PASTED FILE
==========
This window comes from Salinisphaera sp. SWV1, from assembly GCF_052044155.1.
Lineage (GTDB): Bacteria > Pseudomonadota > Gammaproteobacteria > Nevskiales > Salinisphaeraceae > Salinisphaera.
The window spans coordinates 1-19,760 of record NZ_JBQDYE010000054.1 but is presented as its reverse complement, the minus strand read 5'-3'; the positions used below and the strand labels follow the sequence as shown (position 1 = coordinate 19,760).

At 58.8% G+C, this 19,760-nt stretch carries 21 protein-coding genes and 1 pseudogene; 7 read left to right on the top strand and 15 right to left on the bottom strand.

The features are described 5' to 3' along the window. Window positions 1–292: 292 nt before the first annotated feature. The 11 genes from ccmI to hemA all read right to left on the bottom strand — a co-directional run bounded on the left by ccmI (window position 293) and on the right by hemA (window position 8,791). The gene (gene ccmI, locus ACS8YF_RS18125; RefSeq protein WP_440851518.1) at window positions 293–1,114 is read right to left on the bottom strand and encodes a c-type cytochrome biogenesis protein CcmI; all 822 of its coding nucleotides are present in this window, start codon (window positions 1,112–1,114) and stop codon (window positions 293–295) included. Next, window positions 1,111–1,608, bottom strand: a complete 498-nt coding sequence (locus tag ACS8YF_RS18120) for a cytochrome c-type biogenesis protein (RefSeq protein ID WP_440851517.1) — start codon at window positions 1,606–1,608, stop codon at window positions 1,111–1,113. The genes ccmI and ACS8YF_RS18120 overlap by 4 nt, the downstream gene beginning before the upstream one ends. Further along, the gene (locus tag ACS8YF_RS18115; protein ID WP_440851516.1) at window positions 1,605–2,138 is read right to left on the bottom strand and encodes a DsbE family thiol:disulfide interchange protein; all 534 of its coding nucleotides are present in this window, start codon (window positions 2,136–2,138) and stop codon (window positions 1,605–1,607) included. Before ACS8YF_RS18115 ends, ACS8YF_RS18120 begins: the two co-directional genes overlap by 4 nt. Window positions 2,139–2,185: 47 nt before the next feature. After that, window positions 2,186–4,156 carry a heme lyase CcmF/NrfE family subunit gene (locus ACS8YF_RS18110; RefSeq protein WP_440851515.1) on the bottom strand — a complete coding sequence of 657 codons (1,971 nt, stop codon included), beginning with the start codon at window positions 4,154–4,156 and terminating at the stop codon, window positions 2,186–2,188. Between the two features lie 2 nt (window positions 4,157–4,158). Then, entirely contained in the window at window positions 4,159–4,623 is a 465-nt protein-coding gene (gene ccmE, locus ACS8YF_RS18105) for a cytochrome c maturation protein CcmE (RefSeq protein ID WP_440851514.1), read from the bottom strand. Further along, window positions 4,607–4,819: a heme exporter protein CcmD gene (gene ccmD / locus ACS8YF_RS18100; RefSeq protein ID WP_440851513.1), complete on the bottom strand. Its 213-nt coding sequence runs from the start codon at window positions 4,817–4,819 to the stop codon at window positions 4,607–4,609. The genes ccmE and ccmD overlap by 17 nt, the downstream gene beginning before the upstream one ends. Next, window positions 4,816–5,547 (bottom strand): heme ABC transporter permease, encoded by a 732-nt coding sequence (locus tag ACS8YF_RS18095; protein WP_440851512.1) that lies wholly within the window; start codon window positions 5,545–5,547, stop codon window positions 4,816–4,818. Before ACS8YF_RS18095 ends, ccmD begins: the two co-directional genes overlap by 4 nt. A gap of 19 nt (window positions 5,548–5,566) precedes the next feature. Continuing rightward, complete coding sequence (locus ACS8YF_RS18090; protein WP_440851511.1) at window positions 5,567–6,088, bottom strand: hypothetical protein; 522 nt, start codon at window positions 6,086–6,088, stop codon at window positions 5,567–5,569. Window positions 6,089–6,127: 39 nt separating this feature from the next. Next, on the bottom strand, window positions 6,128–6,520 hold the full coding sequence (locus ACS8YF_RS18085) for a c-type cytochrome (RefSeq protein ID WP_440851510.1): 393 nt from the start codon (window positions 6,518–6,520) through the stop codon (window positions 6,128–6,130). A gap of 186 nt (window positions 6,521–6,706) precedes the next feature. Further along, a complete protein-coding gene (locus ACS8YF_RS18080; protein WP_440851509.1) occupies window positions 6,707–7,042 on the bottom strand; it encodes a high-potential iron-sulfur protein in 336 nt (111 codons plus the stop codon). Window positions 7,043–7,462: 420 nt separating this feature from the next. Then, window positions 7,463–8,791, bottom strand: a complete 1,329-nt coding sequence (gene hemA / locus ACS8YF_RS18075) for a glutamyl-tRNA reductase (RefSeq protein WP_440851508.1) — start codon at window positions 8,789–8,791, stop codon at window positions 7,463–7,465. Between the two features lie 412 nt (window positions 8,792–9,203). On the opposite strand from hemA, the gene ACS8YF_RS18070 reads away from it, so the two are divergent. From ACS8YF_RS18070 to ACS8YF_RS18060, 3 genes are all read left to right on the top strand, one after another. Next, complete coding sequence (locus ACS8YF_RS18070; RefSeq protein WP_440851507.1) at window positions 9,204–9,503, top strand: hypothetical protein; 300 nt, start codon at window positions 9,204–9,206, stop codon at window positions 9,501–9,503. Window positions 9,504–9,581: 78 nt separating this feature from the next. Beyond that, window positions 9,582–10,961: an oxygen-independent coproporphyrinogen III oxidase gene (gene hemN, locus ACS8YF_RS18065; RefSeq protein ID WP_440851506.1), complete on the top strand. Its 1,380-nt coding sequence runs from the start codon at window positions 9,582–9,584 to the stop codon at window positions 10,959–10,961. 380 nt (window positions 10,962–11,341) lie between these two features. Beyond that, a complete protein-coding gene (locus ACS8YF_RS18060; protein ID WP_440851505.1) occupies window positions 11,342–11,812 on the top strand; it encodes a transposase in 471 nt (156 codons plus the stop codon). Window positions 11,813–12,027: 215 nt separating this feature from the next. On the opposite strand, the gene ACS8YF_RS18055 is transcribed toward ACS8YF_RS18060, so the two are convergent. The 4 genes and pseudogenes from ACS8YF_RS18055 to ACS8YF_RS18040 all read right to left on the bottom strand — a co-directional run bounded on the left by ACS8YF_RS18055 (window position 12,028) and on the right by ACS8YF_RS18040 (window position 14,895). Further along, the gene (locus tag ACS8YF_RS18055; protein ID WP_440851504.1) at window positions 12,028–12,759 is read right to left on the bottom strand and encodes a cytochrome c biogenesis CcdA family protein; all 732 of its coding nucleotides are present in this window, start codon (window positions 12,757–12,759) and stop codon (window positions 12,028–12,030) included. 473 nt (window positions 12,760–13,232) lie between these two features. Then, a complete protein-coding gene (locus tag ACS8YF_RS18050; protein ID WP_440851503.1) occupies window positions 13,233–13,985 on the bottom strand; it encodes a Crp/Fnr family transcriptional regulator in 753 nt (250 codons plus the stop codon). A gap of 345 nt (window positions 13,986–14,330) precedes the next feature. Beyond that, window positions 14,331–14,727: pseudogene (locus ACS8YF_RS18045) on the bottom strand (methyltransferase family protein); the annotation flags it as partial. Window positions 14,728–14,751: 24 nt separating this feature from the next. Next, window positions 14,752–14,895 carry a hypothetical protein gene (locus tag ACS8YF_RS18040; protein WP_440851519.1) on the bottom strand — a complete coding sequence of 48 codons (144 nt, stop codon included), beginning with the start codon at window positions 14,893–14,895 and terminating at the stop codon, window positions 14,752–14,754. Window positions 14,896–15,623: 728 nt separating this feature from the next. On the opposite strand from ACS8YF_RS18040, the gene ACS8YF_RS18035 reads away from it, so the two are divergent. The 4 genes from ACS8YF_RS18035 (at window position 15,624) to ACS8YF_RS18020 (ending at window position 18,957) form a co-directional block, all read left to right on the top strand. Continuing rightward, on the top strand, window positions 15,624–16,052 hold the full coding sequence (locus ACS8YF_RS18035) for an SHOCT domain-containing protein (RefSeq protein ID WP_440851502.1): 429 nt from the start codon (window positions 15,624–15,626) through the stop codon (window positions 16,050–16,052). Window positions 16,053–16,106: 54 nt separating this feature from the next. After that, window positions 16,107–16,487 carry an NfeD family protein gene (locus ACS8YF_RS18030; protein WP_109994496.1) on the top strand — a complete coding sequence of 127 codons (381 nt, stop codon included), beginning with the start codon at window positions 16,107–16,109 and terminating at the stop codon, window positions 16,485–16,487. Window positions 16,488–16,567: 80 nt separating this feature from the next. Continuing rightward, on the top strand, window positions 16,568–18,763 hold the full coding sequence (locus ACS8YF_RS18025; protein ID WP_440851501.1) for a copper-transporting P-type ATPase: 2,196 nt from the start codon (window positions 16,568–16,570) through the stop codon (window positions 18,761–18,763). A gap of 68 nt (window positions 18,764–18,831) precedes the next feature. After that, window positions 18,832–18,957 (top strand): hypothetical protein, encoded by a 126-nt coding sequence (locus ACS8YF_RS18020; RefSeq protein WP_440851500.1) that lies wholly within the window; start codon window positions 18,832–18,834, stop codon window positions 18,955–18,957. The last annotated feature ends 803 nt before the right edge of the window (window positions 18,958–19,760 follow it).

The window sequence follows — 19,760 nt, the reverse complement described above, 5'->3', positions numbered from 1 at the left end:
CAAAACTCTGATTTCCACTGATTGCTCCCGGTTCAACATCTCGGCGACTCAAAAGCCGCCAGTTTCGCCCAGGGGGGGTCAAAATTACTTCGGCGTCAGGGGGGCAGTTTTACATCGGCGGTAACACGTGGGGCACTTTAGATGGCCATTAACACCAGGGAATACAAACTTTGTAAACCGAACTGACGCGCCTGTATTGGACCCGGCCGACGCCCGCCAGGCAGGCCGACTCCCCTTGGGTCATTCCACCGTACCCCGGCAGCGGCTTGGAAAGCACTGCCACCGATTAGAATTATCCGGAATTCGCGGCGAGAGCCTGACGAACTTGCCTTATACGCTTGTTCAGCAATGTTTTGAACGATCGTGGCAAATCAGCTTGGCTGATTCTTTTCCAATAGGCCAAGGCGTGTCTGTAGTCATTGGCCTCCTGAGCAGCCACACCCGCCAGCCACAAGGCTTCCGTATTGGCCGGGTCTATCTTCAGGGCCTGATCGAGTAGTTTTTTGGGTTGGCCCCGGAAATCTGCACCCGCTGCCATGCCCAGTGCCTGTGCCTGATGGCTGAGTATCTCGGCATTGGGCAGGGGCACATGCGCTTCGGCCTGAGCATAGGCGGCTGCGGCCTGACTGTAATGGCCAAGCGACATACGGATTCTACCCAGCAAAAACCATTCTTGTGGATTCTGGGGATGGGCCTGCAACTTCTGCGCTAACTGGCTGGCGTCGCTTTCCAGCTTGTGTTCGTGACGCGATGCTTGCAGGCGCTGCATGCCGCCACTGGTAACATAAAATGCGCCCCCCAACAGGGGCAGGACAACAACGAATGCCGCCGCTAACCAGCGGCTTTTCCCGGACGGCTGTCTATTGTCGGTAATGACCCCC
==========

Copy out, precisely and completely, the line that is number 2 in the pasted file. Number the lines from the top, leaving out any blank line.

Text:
Lineage (GTDB): Bacteria > Pseudomonadota > Gammaproteobacteria > Nevskiales > Salinisphaeraceae > Salinisphaera.